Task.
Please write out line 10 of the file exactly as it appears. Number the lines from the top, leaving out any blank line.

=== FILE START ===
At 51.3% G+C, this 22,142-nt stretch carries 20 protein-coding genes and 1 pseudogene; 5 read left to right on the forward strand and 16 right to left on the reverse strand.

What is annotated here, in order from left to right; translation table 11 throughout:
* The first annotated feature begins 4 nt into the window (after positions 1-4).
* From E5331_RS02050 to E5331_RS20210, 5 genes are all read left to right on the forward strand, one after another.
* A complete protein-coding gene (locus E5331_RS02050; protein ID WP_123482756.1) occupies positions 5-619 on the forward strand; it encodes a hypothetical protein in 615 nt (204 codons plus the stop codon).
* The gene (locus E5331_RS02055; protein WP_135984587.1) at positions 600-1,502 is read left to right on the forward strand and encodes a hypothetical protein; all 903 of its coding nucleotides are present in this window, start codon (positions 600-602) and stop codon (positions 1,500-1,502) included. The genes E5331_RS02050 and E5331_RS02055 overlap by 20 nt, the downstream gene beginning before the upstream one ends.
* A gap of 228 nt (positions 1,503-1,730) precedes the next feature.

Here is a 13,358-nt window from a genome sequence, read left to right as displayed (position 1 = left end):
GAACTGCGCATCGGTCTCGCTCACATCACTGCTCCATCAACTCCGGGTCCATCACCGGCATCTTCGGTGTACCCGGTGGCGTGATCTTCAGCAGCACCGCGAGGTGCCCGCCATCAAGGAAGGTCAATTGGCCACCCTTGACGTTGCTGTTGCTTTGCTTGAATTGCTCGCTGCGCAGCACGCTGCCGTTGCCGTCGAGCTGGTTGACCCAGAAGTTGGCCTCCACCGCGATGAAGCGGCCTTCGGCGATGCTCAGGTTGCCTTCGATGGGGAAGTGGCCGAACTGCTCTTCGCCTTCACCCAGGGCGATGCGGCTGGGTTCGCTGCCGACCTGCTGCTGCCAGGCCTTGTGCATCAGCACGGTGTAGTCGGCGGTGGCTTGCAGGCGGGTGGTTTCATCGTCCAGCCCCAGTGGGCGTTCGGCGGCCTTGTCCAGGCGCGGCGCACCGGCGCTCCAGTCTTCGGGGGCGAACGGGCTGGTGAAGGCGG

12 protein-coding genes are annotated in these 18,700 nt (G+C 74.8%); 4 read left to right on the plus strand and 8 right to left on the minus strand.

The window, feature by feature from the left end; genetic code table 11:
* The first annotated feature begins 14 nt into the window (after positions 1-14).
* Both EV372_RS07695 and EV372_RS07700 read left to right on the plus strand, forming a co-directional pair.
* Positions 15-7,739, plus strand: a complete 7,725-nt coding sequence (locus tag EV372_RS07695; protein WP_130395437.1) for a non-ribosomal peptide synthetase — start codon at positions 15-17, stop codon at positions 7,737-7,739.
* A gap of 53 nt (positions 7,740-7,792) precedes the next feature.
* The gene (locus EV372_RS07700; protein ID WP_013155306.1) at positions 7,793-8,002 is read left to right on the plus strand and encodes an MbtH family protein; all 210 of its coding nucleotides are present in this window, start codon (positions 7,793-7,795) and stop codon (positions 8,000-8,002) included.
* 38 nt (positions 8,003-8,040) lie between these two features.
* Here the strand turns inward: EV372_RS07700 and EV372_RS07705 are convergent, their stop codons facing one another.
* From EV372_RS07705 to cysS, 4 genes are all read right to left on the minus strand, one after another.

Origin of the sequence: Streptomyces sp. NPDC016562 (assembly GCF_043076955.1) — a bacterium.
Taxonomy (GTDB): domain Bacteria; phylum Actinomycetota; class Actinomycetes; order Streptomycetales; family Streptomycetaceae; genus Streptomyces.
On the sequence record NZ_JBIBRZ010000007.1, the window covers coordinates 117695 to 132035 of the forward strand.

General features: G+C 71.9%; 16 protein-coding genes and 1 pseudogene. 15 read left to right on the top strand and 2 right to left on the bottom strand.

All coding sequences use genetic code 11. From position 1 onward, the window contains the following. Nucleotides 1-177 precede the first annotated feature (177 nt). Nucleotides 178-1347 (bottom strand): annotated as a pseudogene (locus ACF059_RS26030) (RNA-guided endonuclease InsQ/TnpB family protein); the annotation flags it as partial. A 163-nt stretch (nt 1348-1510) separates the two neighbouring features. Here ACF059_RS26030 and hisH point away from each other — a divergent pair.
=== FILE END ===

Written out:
12 protein-coding genes are annotated in these 18,700 nt (G+C 74.8%); 4 read left to right on the plus strand and 8 right to left on the minus strand.